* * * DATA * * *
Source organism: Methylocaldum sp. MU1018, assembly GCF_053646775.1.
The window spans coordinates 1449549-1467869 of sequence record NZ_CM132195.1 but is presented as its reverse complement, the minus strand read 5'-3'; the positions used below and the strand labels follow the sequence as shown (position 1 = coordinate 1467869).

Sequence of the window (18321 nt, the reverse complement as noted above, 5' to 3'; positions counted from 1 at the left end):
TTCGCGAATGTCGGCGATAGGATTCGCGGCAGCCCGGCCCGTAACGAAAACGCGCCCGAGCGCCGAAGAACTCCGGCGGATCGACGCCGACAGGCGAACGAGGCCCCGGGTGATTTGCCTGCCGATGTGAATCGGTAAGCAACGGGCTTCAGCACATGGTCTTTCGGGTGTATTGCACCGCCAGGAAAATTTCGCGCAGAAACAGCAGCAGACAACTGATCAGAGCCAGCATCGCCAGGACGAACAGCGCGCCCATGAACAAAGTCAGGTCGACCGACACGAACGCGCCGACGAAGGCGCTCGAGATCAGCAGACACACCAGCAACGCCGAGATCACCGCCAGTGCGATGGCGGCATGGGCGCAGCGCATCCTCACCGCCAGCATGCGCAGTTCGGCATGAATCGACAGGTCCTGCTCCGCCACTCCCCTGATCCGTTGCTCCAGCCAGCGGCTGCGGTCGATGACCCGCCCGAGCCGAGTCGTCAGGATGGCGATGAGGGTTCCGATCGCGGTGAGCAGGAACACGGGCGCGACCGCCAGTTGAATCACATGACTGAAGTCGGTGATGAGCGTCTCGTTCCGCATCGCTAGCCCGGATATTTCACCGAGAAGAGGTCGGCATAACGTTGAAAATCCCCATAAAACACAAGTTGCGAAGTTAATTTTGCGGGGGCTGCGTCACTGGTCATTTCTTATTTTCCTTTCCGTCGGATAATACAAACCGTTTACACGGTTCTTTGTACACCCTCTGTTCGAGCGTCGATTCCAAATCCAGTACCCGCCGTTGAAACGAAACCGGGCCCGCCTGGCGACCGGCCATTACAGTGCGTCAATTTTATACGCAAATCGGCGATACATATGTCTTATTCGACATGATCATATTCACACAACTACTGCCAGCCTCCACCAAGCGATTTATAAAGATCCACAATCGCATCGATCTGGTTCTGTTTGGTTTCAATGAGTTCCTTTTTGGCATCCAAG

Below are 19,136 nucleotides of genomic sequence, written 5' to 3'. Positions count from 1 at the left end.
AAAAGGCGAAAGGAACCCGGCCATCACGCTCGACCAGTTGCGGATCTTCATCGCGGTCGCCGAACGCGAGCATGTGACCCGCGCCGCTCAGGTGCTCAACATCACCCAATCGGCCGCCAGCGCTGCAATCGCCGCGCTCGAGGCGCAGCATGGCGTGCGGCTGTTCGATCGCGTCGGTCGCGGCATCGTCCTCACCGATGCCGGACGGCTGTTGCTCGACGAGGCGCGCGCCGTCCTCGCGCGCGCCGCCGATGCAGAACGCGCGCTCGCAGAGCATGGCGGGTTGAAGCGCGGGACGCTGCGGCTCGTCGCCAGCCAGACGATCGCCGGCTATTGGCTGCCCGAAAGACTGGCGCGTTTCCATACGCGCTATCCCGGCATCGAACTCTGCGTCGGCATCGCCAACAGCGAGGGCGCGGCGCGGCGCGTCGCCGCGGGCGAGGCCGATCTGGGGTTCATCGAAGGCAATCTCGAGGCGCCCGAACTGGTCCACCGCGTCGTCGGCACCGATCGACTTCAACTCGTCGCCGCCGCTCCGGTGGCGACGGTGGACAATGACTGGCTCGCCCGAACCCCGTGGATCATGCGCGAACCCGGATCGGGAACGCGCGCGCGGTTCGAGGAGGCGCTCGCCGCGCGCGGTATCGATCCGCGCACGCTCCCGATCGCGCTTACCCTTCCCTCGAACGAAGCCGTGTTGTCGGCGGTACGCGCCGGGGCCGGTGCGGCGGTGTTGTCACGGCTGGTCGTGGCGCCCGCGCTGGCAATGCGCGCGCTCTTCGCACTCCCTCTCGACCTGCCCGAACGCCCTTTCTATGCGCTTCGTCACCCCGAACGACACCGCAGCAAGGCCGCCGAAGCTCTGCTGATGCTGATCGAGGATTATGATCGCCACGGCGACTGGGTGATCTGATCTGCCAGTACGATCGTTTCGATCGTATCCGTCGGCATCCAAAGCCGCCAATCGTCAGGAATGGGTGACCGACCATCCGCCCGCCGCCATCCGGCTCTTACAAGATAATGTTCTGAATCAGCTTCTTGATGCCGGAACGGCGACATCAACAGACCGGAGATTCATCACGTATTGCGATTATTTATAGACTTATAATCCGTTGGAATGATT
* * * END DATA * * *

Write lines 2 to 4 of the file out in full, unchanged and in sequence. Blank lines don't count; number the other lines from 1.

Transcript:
The window spans coordinates 1449549-1467869 of sequence record NZ_CM132195.1 but is presented as its reverse complement, the minus strand read 5'-3'; the positions used below and the strand labels follow the sequence as shown (position 1 = coordinate 1467869).

Sequence of the window (18321 nt, the reverse complement as noted above, 5' to 3'; positions counted from 1 at the left end):
TTCGCGAATGTCGGCGATAGGATTCGCGGCAGCCCGGCCCGTAACGAAAACGCGCCCGAGCGCCGAAGAACTCCGGCGGATCGACGCCGACAGGCGAACGAGGCCCCGGGTGATTTGCCTGCCGATGTGAATCGGTAAGCAACGGGCTTCAGCACATGGTCTTTCGGGTGTATTGCACCGCCAGGAAAATTTCGCGCAGAAACAGCAGCAGACAACTGATCAGAGCCAGCATCGCCAGGACGAACAGCGCGCCCATGAACAAAGTCAGGTCGACCGACACGAACGCGCCGACGAAGGCGCTCGAGATCAGCAGACACACCAGCAACGCCGAGATCACCGCCAGTGCGATGGCGGCATGGGCGCAGCGCATCCTCACCGCCAGCATGCGCAGTTCGGCATGAATCGACAGGTCCTGCTCCGCCACTCCCCTGATCCGTTGCTCCAGCCAGCGGCTGCGGTCGATGACCCGCCCGAGCCGAGTCGTCAGGATGGCGATGAGGGTTCCGATCGCGGTGAGCAGGAACACGGGCGCGACCGCCAGTTGAATCACATGACTGAAGTCGGTGATGAGCGTCTCGTTCCGCATCGCTAGCCCGGATATTTCACCGAGAAGAGGTCGGCATAACGTTGAAAATCCCCATAAAACACAAGTTGCGAAGTTAATTTTGCGGGGGCTGCGTCACTGGTCATTTCTTATTTTCCTTTCCGTCGGATAATACAAACCGTTTACACGGTTCTTTGTACACCCTCTGTTCGAGCGTCGATTCCAAATCCAGTACCCGCCGTTGAAACGAAACCGGGCCCGCCTGGCGACCGGCCATTACAGTGCGTCAATTTTATACGCAAATCGGCGATACATATGTCTTATTCGACATGATCATATTCACACAACTACTGCCAGCCTCCACCAAGCGATTTATAAAGATCCACAATCGCATCGATCTGGTTCTGTTTGGTTTCAATGAGTTCCTTTTTGGCATCCAAG